A time to Remember: short story

I am posting a rather more lengthy post than usual. I have begun writing short stories, this one is 1,500 words approx. For those of you who have time on your hands.

Time to Remember

Agatha muses, propped and cushioned in her chair with feet elevated to ease her aching knees and feet. Choices lie before her. Life has been a roller coaster ride with more ups than downs, but now the balance has been reversed. Should she play the cantankerous crone and take out her frustration on her minders? That could be fun. Or should she play the role of the docile and compliant sweet old lady with the aim of becoming nurse’s favourite? Which would satisfy her most and make her feel better?

With the first option, there is plenty to complain about. The shock of being woken at 7am when all you want to do is sleep. Losing one’s dignity and having no privacy at all is beyond a joke. Showering is now restricted to every second day, because as you get older your skin becomes thin, sensitive and dry. Having an accident in the night concerns her. Would she start smelling like those incontinent and infirmed old people that surround her?

Her favourite meal of the day is the luxury of having breakfast in bed, even if the toast tastes like chewy cardboard.

She knows some consider her snooty. Why would you sit in a room full of semi- alive beings playing bingo? Or listen to that dreadful, forever cheerful man that comes in with his guitar? Instead, Agatha prefers to daydream in her room and remember happier times.

Growing up as an only child, life was seldom dull. Playing outside, making cubbies, riding her bike and building bonfires with the neighbour-hood gang all flit through her memory. Living near the beach allowed her to walk, swim and beachcomb. Reading became an important escape, which continued throughout her life. Her elderly parents were great readers too.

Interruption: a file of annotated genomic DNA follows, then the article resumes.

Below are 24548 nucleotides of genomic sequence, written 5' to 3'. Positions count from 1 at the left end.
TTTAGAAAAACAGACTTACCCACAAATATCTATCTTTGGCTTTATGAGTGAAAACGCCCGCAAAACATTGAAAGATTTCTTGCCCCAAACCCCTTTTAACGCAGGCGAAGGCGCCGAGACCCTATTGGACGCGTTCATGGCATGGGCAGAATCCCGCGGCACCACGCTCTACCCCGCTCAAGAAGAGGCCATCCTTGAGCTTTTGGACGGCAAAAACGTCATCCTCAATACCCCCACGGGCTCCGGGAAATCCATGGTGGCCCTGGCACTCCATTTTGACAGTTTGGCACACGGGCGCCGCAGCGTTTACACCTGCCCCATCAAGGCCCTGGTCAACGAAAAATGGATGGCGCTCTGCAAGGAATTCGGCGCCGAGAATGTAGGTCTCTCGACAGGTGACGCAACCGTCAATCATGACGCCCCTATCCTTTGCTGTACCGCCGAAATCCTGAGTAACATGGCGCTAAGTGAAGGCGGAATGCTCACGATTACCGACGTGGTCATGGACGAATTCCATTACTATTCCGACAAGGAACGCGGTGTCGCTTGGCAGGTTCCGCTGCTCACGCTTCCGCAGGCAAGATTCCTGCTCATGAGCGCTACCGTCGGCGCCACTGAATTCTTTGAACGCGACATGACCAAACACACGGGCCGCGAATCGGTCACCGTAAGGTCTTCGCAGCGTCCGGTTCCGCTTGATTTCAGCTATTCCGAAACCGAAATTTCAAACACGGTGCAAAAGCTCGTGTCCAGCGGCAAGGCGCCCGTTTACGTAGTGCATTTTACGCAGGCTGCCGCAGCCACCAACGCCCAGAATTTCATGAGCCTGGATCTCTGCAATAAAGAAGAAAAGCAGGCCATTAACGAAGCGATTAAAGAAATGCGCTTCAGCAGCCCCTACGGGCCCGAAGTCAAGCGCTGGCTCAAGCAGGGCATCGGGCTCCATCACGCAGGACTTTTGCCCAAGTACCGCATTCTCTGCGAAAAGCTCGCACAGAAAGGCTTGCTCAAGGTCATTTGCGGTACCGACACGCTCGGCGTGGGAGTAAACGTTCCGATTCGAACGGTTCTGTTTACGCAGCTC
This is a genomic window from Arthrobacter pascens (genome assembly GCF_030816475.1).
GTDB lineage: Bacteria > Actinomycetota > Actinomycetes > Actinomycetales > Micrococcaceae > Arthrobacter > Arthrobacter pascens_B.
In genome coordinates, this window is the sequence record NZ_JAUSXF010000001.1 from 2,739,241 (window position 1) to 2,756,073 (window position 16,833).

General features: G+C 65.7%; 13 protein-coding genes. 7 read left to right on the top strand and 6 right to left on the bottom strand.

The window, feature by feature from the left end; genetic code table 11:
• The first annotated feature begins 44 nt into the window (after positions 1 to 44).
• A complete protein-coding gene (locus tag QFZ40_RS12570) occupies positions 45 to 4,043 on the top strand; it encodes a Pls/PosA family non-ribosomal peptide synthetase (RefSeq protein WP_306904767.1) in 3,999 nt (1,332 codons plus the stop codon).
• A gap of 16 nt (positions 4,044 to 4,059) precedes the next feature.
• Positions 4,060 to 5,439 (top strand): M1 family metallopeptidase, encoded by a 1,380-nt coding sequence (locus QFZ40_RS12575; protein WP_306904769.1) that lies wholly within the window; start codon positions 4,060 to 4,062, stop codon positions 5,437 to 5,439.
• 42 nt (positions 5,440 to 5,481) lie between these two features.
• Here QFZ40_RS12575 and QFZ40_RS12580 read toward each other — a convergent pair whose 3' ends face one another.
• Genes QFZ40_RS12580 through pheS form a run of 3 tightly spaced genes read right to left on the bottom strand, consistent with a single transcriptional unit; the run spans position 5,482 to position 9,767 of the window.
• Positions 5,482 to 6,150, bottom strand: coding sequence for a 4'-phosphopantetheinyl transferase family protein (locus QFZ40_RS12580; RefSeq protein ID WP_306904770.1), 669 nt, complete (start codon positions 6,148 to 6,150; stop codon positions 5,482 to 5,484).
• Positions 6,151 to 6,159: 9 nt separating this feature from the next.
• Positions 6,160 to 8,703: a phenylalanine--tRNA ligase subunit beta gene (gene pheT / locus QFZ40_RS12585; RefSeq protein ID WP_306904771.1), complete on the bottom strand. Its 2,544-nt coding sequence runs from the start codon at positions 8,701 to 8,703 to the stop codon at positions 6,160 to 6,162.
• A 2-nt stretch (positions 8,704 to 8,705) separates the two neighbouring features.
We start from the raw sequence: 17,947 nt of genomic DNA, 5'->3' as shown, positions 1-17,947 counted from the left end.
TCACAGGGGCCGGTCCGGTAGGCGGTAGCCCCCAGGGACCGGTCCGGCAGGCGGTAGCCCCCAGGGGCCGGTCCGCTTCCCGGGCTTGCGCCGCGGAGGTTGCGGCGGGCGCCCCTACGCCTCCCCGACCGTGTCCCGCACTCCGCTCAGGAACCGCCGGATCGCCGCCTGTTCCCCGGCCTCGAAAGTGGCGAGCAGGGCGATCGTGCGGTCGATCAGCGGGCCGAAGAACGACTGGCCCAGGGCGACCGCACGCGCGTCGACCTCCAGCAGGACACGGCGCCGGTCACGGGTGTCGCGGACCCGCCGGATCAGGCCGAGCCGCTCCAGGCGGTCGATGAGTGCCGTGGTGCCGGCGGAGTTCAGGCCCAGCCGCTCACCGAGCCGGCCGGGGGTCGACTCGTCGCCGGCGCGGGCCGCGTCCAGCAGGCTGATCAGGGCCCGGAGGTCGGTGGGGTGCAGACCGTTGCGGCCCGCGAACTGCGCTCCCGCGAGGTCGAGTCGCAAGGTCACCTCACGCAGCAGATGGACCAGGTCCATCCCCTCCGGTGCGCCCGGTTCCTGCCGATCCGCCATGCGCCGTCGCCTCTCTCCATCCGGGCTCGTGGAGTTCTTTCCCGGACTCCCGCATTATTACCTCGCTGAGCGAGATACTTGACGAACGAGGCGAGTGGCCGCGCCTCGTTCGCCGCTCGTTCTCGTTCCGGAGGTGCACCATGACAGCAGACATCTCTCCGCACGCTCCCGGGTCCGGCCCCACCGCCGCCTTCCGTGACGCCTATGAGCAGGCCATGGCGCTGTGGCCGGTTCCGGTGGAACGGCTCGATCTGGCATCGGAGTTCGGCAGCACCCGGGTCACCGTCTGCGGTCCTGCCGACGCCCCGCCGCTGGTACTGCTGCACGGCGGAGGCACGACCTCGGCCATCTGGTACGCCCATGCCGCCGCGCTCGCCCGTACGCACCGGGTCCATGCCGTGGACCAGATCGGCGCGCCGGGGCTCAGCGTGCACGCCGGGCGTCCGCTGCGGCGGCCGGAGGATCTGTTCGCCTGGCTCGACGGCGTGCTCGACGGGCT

Leaving school was the best day of her life. She had a job at the bakers, where she learnt how to bake bread, pastries and cakes. Early starts were part of her job and she was proud to be bringing home a wage. Her aging parents had low expectations for her, which she accepted, being a girl.

Meeting Steve had been her big break. He was on leave from the air force. Marrying Steve was her dream. She thought he’d love and provide for her and the children they’d have. The fact that her parents didn’t like him wasn’t important. They’d move away and prove they could make a success of life.

Moving to Darwin was expensive, and it meant that her parents were unable to visit. This saddened her, though it solved problems too. Steve was an alcoholic. Perhaps that was why they were against the marriage? In Darwin Agatha could pretend everything was rosy. She became pregnant and thought Steve would change when he knew he was to have a baby boy. Living in hope, Agatha prepared for the baby. Steve’s job sent him away for months so Agatha had a break from his abusive and demanding behaviours.

Steve was killed in Vietnam and the shock paralyzed her. It was just after Tommy had been born. Gradually she allowed herself to think it might be for the best. She no longer had to stay in Darwin. Her dream of married bliss was destroyed; disillusioned and disappointed she returned to her hometown of Port Sorrel. There she had her parents to help her with Tommy, which allowed her to find work.